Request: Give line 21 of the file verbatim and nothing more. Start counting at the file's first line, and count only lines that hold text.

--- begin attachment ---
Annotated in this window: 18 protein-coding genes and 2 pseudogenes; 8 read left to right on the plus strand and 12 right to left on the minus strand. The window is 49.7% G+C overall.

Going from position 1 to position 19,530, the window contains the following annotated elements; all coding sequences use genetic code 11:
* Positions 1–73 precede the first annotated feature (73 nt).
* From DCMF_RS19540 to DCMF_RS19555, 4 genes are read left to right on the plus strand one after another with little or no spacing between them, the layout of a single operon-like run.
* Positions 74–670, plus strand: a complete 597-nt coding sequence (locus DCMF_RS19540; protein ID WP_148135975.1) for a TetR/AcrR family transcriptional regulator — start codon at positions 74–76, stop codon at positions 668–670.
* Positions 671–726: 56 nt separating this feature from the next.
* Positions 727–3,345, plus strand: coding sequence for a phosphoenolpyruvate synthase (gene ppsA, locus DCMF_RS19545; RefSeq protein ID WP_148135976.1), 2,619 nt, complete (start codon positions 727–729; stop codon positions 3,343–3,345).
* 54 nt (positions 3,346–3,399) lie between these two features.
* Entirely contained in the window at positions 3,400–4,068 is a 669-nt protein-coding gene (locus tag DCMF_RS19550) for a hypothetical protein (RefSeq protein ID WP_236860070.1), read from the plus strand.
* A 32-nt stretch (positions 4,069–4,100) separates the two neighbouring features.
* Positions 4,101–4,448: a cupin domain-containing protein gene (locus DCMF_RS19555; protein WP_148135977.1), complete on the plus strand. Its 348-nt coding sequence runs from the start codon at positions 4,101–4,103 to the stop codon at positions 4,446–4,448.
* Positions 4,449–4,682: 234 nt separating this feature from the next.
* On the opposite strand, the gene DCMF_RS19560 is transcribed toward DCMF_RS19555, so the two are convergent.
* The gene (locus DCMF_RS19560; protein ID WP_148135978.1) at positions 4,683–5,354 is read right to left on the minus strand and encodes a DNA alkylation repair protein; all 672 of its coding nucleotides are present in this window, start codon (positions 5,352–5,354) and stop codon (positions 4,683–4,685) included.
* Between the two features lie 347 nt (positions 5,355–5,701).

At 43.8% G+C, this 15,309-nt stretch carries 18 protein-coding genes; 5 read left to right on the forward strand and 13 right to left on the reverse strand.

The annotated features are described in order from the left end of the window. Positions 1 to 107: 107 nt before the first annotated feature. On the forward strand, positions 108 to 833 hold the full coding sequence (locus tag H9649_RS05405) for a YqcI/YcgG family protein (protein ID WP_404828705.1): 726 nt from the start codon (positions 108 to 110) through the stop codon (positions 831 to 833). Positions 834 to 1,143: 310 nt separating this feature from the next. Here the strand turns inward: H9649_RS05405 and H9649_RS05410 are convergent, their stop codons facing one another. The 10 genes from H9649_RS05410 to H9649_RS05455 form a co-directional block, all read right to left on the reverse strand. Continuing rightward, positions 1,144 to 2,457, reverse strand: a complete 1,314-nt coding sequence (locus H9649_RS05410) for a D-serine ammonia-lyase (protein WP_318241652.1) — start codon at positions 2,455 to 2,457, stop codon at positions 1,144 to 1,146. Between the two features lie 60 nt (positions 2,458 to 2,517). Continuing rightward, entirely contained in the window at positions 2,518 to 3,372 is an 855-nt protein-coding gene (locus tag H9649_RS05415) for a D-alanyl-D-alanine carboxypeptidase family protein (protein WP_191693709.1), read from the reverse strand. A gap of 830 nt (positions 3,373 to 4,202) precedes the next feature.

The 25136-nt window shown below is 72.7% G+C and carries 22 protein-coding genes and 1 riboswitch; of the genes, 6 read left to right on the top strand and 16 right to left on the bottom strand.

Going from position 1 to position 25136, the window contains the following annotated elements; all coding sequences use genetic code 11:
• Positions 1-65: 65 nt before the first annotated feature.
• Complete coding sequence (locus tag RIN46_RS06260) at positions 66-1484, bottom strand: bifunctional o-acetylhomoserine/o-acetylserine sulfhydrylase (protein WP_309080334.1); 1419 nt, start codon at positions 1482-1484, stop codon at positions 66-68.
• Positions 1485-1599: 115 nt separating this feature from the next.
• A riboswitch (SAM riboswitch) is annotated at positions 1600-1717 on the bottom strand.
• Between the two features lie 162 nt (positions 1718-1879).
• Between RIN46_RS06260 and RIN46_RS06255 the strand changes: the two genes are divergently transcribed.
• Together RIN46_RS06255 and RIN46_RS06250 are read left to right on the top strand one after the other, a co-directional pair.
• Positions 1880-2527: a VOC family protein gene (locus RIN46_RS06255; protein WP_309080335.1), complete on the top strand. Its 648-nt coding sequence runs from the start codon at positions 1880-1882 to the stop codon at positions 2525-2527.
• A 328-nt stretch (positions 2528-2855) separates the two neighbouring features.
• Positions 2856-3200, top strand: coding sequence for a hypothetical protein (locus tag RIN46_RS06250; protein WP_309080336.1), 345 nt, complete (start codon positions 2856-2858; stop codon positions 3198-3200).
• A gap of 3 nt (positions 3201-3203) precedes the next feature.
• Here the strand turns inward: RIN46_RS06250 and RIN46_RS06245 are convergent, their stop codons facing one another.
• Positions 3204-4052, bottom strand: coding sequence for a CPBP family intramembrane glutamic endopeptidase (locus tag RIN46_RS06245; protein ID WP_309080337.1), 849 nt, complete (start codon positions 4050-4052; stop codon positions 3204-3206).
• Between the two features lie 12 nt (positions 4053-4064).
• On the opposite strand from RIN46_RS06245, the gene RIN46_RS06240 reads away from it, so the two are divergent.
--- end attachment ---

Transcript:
• Complete coding sequence (locus tag RIN46_RS06260) at positions 66-1484, bottom strand: bifunctional o-acetylhomoserine/o-acetylserine sulfhydrylase (protein WP_309080334.1); 1419 nt, start codon at positions 1482-1484, stop codon at positions 66-68.